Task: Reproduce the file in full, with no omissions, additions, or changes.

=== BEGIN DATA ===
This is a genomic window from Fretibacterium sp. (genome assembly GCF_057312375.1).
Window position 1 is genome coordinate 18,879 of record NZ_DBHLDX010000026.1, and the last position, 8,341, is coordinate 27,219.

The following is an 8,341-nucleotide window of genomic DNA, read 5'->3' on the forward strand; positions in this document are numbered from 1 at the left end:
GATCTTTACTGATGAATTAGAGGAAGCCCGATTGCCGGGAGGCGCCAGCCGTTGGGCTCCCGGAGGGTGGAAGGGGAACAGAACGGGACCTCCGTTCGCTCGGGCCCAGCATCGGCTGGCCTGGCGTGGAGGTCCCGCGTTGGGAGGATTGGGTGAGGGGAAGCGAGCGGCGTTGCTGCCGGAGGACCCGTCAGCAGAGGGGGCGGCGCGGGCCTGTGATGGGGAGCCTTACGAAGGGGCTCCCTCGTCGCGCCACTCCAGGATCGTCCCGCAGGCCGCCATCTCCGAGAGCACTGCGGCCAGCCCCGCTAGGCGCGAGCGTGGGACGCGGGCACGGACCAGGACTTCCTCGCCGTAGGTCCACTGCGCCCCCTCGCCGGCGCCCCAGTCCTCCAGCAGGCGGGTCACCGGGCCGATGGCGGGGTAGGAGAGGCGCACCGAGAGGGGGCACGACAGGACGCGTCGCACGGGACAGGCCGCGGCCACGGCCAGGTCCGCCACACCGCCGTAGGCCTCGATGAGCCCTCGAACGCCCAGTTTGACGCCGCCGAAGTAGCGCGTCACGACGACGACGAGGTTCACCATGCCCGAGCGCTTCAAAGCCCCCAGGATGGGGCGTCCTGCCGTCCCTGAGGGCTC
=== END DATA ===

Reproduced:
This is a genomic window from Fretibacterium sp. (genome assembly GCF_057312375.1).
Window position 1 is genome coordinate 18,879 of record NZ_DBHLDX010000026.1, and the last position, 8,341, is coordinate 27,219.

The following is an 8,341-nucleotide window of genomic DNA, read 5'->3' on the forward strand; positions in this document are numbered from 1 at the left end:
GATCTTTACTGATGAATTAGAGGAAGCCCGATTGCCGGGAGGCGCCAGCCGTTGGGCTCCCGGAGGGTGGAAGGGGAACAGAACGGGACCTCCGTTCGCTCGGGCCCAGCATCGGCTGGCCTGGCGTGGAGGTCCCGCGTTGGGAGGATTGGGTGAGGGGAAGCGAGCGGCGTTGCTGCCGGAGGACCCGTCAGCAGAGGGGGCGGCGCGGGCCTGTGATGGGGAGCCTTACGAAGGGGCTCCCTCGTCGCGCCACTCCAGGATCGTCCCGCAGGCCGCCATCTCCGAGAGCACTGCGGCCAGCCCCGCTAGGCGCGAGCGTGGGACGCGGGCACGGACCAGGACTTCCTCGCCGTAGGTCCACTGCGCCCCCTCGCCGGCGCCCCAGTCCTCCAGCAGGCGGGTCACCGGGCCGATGGCGGGGTAGGAGAGGCGCACCGAGAGGGGGCACGACAGGACGCGTCGCACGGGACAGGCCGCGGCCACGGCCAGGTCCGCCACACCGCCGTAGGCCTCGATGAGCCCTCGAACGCCCAGTTTGACGCCGCCGAAGTAGCGCGTCACGACGACGACGAGGTTCACCATGCCCGAGCGCTTCAAAGCCCCCAGGATGGGGCGTCCTGCCGTCCCTGAGGGCTC